run over

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run over (third-person singular simple present runs over, present participle running over, simple past ran over, past participle run over)

  1. (idiomatic) To exceed the allotted time.
    The previous presentation ran over and ours had to start late.
  2. (transitive) To cross by running.
    The athletes must run over the bridge to reach the finish line.
  3. (transitive, idiomatic) To drive over, causing injury or death.
    Can you believe somebody would just run over a cat like that?
  4. (transitive, idiomatic) To describe briefly; to summarize or recapitulate.
    Before we start the project, let's just run over who is doing what.
  5. (transitive, idiomatic) To rehearse quickly.
    You'd better run over your statement before going on the platform.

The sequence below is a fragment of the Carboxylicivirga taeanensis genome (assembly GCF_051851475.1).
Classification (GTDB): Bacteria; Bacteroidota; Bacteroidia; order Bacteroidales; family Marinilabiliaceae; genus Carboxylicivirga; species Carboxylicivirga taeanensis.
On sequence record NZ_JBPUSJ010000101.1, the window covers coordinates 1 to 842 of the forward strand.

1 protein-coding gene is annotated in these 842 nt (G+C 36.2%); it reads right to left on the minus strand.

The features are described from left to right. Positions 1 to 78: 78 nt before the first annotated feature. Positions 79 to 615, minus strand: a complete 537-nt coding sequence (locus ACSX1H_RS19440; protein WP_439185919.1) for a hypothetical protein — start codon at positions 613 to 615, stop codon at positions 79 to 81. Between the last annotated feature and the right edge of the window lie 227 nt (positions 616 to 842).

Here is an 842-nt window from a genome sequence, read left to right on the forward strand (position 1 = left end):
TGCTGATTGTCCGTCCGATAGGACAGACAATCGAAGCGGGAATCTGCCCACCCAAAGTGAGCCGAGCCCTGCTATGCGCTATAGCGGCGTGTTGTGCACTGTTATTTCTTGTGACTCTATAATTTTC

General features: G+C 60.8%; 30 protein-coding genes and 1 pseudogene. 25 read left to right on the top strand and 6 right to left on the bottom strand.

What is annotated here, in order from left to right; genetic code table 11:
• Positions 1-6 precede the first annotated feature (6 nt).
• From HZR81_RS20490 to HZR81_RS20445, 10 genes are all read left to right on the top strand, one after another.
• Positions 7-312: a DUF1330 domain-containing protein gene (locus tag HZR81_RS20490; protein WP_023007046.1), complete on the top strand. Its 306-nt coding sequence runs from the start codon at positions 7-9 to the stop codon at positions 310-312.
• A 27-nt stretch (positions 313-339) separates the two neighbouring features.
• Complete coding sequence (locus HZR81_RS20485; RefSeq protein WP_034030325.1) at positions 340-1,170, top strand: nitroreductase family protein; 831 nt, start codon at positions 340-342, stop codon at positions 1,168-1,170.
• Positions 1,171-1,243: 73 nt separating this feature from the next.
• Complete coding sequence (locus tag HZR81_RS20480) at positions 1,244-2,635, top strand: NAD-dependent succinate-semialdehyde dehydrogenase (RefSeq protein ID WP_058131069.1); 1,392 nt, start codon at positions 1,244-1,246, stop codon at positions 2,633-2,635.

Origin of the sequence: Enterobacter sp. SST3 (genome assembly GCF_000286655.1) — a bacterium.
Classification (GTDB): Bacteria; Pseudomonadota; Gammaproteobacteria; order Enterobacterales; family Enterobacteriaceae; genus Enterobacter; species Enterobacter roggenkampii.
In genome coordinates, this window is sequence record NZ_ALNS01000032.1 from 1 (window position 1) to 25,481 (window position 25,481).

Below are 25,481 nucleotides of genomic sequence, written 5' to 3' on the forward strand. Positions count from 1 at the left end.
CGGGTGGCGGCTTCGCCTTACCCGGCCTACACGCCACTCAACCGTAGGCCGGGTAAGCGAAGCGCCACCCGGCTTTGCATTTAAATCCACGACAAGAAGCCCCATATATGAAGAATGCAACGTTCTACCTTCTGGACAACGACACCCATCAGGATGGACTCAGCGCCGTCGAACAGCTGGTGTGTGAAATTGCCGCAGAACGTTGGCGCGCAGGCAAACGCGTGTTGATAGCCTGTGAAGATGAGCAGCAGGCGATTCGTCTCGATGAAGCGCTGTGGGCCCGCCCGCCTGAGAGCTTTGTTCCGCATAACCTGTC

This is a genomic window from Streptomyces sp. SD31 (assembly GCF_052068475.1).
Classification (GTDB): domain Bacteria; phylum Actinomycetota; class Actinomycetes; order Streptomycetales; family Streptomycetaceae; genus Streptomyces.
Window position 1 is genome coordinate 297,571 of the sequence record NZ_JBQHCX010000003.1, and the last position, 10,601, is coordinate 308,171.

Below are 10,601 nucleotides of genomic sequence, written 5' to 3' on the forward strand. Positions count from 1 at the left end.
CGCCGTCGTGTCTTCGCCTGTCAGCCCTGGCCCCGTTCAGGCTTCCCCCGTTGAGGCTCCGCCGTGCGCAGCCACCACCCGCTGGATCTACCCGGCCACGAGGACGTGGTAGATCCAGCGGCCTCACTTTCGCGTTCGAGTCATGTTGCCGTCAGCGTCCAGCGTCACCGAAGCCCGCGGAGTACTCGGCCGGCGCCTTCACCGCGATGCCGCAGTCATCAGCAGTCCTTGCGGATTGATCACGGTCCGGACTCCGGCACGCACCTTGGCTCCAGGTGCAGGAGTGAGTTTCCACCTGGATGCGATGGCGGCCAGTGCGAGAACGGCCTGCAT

6. (transitive, intransitive) To overflow.
    The bath water nearly ran over.
  7. (rugby) To score a try.
    • 2010 December 31, “Magners League: Cardiff Blues 27-25 Osprey”, in BBC[1]:
      Andrew Bishop then ran over in the closing stages, but it was too late.
  8. (engineering) To have rotation in such direction that the crank pin traverses the upper, or front, half of its path in the forward, or outward, stroke; said of a crank which drives, or is driven by, a reciprocating piece.

Usage notes[edit]

  • The verb and the particle are generally inseparable, even when the object is a pronoun.
    • However in the sense of "to drive over", the pair is usually separated: An old lady in a tiny car ran him over the other day.